Abstract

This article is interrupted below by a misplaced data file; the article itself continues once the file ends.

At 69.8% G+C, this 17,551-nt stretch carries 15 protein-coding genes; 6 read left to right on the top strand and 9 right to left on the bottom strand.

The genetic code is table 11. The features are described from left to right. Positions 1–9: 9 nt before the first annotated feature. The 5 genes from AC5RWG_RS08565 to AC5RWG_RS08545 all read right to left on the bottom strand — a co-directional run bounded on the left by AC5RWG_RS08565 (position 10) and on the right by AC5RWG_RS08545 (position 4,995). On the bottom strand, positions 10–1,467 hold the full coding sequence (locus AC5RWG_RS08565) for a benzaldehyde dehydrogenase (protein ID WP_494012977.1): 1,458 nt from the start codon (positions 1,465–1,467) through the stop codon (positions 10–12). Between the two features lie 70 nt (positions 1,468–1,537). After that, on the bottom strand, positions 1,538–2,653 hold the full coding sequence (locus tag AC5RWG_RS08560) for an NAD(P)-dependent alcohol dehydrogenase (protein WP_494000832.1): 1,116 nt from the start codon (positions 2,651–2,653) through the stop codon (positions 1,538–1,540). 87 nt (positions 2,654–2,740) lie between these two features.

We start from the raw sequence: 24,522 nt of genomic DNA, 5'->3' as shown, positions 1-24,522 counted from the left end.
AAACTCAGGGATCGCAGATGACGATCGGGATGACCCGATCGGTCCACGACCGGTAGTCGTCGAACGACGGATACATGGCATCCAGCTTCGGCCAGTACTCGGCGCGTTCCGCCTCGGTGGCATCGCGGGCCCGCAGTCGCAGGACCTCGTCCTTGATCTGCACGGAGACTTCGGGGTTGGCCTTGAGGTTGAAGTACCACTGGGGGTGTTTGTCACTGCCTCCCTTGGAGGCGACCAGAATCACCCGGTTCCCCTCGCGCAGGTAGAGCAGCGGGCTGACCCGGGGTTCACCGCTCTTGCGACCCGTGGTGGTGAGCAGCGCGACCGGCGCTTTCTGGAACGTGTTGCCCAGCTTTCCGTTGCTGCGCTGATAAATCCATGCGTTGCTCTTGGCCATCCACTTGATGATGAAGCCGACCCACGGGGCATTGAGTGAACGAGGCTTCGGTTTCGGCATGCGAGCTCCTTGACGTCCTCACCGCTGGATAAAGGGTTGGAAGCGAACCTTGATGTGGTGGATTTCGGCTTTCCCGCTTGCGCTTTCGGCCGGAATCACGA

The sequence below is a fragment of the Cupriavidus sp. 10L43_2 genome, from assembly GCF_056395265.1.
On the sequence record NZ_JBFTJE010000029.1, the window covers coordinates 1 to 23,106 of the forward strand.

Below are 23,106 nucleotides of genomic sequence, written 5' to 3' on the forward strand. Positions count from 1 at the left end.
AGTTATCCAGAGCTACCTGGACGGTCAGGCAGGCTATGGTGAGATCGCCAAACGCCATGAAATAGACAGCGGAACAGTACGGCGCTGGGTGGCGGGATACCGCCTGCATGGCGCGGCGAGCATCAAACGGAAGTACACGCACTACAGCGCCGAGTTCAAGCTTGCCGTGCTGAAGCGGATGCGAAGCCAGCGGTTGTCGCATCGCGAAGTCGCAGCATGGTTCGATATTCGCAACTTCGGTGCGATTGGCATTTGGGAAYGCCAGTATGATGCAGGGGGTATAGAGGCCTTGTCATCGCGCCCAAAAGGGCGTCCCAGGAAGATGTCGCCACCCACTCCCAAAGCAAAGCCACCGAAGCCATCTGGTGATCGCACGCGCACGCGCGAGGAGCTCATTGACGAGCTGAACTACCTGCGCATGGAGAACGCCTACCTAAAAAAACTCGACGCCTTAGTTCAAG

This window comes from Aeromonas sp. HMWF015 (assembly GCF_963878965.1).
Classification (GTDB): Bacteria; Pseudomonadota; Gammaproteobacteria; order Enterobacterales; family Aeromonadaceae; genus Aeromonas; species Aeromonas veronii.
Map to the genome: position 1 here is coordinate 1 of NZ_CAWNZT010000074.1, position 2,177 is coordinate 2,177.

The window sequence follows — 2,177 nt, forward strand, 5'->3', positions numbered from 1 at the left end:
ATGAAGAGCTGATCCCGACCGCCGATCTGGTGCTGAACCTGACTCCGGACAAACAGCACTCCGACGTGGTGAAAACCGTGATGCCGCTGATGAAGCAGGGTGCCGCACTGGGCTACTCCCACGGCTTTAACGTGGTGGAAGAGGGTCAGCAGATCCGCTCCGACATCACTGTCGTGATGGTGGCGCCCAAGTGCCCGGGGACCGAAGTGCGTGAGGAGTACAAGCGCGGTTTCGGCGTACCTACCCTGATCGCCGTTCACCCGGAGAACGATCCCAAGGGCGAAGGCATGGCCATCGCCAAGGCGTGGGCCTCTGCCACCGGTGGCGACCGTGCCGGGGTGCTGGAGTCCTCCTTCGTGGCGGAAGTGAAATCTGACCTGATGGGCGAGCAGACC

Laws and other formal rules are 'obligations backed by incentives'. We explore how laws work and affect behavior. Our analysis is based on a series of modified experimental public good games designed to isolate the impact of exogenously requested minimum contributions (obligations) from those of marginal incentives backing them. We find that obligations have a sizeable effect on cooperative behaviour even in absence of incentives. When non-binding incentives are introduced, requested contributions strongly sustain cooperation. Therefore, in contrast with cases in which incentives crowd out cooperative behaviour, in our experiments obligations and incentives are complements, jointly supporting high levels of contributions. Our results are consistent with the view that conformity to a rule is perceived as an obligation when it is backed by a system of incentives whose role in this case is not to modify the payoffs from material actions, but to give salience to the content of the rule. Moreover, we find that variations in obligations affect behaviour even when incentives are held constant. Finally, the effect of obligations on behaviour depends both on their impact on people's beliefs about others' contributions and on a direct effect of obligations on individuals' preferences for cooperation.
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